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Old 12-14-2013, 08:13 AM   #1
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Wandering, weight distribution

I wanted to post my findings about wandering and tracking. My fresh water tank is just in back of the rear axle. The grey and black water tanks sit just in front of rear axle.
I started off a trip last week with a full fresh tank (100 gal) about 800 lbs. Traveling to friends and family I did not have reason to add water or the opportunity to dump.

At the end of the week the tracking and handling are very, very much improved!!! The fresh water tank is close to empty and that weight has been shifted forward to the grey and black tanks. Net shift of about 1600 lbs. Absolutely amazing! At the start of the week, I was wandering all over the place. By the end I could release the wheel and it track straight and true!!!

My observation is that if I know I will have water available where I'm headed that I will only fill 1/4 full fresh and may add as much as 1/4 - 1/2 to the grey tank.
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Old 12-14-2013, 08:58 AM   #2
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Weight shift can cause all kind of good or bad behavior. With that kind of weight change I'd suggest you evaluate your tire pressures. 1600 lbs more or less should require an pressure adjustment. safe travels.. ed
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Old 12-14-2013, 09:09 AM   #3
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In this case the weight difference on the tires is 800 lbs, not 1600, and that weight was added when the tank was filled. Shifting 800 lbs from one side of the rear axle to the other did not change the tire load - the rear axle tires are carrying nearly all that water weight whether in the fresh tank or the gray.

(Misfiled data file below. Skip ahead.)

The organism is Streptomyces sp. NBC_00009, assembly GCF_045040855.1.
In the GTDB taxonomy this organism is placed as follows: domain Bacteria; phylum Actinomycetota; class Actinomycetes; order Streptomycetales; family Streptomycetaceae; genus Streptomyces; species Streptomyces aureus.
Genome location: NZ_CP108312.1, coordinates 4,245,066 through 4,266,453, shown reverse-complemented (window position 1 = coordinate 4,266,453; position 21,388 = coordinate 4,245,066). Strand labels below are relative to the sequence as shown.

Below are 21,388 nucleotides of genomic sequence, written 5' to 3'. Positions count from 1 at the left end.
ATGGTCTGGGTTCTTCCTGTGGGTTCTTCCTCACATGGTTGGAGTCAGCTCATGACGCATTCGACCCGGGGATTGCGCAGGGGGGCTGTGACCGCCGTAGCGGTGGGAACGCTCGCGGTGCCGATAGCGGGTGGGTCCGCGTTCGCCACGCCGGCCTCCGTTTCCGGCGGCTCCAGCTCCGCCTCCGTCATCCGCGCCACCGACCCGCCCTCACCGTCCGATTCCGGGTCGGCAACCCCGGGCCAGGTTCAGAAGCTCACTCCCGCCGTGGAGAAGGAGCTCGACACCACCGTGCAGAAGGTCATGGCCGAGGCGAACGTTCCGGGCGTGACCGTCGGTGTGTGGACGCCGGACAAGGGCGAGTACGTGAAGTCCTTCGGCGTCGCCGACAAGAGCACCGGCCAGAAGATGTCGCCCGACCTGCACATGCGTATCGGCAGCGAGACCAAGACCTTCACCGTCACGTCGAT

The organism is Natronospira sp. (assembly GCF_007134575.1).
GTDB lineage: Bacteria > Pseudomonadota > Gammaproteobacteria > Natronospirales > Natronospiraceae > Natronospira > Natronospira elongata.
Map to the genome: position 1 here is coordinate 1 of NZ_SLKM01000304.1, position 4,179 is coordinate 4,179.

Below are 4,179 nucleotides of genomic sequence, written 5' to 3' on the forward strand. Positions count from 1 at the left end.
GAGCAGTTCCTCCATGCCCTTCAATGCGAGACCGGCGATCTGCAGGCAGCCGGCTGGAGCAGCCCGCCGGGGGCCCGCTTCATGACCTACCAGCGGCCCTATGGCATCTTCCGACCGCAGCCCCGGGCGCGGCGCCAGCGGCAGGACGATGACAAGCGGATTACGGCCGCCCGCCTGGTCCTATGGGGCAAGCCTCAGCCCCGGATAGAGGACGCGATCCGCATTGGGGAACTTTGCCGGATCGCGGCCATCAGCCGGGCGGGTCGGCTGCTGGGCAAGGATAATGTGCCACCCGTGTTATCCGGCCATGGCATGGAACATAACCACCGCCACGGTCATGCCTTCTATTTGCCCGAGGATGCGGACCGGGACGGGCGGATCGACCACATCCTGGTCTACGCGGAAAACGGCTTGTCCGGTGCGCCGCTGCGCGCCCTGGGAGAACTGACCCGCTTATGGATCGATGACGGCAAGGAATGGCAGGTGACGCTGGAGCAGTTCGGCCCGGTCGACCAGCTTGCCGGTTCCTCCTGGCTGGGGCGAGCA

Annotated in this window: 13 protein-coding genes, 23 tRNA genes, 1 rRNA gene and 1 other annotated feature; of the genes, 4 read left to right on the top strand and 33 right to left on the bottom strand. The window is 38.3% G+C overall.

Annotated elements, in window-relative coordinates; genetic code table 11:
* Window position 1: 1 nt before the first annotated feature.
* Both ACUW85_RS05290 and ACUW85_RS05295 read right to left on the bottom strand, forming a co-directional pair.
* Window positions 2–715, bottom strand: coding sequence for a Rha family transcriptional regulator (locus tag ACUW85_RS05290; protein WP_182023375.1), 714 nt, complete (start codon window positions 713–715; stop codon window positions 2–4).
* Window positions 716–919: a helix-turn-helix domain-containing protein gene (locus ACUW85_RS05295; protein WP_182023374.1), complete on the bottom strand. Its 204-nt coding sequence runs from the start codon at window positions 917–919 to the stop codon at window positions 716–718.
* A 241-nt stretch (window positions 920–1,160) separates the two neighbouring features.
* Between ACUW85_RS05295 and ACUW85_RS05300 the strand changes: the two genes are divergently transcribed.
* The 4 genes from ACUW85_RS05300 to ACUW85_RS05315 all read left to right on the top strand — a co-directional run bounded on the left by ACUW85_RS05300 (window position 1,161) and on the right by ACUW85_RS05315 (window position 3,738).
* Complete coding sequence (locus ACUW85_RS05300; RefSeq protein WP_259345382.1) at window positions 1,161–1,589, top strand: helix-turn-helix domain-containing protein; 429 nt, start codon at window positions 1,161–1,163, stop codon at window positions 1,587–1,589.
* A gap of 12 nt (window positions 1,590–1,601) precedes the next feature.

But adding 800 lbs to any axle is a large enough change to make a tire pressure check wise. What you need to check is not so much the tire itself as the psi vs the tire's load inflation table, to make sure the pressure you are carrying is sufficient for the increased weight. If the tank was empty when you weighed it, then you may not have set the original pressure high enough for the much heavier weight when water is added.
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Old 12-14-2013, 09:42 AM   #4
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The main reason for the better handling was shifting the weight from behind the axle to in front. When the weight was behind the axle it was a case of "The Tail Wagging The Dog" in other words the weight behind the axle cause addition rear sway. Once the weight was in front of the axle no more rear sway.
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Old 12-15-2013, 02:37 PM   #5
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Quote:
Originally Posted by D Lindy View Post
The main reason for the better handling was shifting the weight from behind the axle to in front. When the weight was behind the axle it was a case of "The Tail Wagging The Dog" in other words the weight behind the axle cause addition rear sway. Once the weight was in front of the axle no more rear sway.

I would agree with this theory except that the OP has a heavy diesel engine sitting further behind the axle and the weight of the water going from "just behind the rear axle to "just" in front of the axle would have little effect on the stability of the coach. I would be more interested in knowing the fuel weight on the front tires along with what tire pressures he is running. You might be correct if it was a gas engine and the fresh water tank was a higher percentage of the rear overhang weight, but in this case, I think a shift of 7-800# over the axle wouldn't be enough of a weight shift to affect handling.
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Old 12-16-2013, 06:04 AM   #6